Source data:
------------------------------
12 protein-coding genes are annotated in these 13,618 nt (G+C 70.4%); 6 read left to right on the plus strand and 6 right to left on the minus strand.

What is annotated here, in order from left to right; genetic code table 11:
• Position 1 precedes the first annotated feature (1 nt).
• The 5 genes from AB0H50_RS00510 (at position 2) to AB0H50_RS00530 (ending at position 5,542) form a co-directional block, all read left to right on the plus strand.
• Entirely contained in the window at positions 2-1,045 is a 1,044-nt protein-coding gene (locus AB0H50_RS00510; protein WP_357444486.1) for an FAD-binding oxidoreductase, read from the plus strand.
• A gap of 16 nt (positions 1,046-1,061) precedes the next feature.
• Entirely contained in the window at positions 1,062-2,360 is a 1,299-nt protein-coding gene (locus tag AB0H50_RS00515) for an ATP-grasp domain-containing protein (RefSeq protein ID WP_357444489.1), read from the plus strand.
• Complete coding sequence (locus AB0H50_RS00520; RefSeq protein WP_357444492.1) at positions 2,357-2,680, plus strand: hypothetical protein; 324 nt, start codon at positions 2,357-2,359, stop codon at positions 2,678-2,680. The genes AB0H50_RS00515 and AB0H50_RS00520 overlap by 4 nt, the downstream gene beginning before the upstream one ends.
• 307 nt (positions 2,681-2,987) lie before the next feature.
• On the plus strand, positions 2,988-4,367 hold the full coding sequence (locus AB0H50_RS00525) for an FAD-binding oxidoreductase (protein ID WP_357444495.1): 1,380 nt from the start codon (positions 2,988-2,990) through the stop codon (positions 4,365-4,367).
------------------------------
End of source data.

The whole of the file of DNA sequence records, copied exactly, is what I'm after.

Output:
12 protein-coding genes are annotated in these 13,618 nt (G+C 70.4%); 6 read left to right on the plus strand and 6 right to left on the minus strand.

What is annotated here, in order from left to right; genetic code table 11:
• Position 1 precedes the first annotated feature (1 nt).
• The 5 genes from AB0H50_RS00510 (at position 2) to AB0H50_RS00530 (ending at position 5,542) form a co-directional block, all read left to right on the plus strand.
• Entirely contained in the window at positions 2-1,045 is a 1,044-nt protein-coding gene (locus AB0H50_RS00510; protein WP_357444486.1) for an FAD-binding oxidoreductase, read from the plus strand.
• A gap of 16 nt (positions 1,046-1,061) precedes the next feature.
• Entirely contained in the window at positions 1,062-2,360 is a 1,299-nt protein-coding gene (locus tag AB0H50_RS00515) for an ATP-grasp domain-containing protein (RefSeq protein ID WP_357444489.1), read from the plus strand.
• Complete coding sequence (locus AB0H50_RS00520; RefSeq protein WP_357444492.1) at positions 2,357-2,680, plus strand: hypothetical protein; 324 nt, start codon at positions 2,357-2,359, stop codon at positions 2,678-2,680. The genes AB0H50_RS00515 and AB0H50_RS00520 overlap by 4 nt, the downstream gene beginning before the upstream one ends.
• 307 nt (positions 2,681-2,987) lie before the next feature.
• On the plus strand, positions 2,988-4,367 hold the full coding sequence (locus AB0H50_RS00525) for an FAD-binding oxidoreductase (protein ID WP_357444495.1): 1,380 nt from the start codon (positions 2,988-2,990) through the stop codon (positions 4,365-4,367).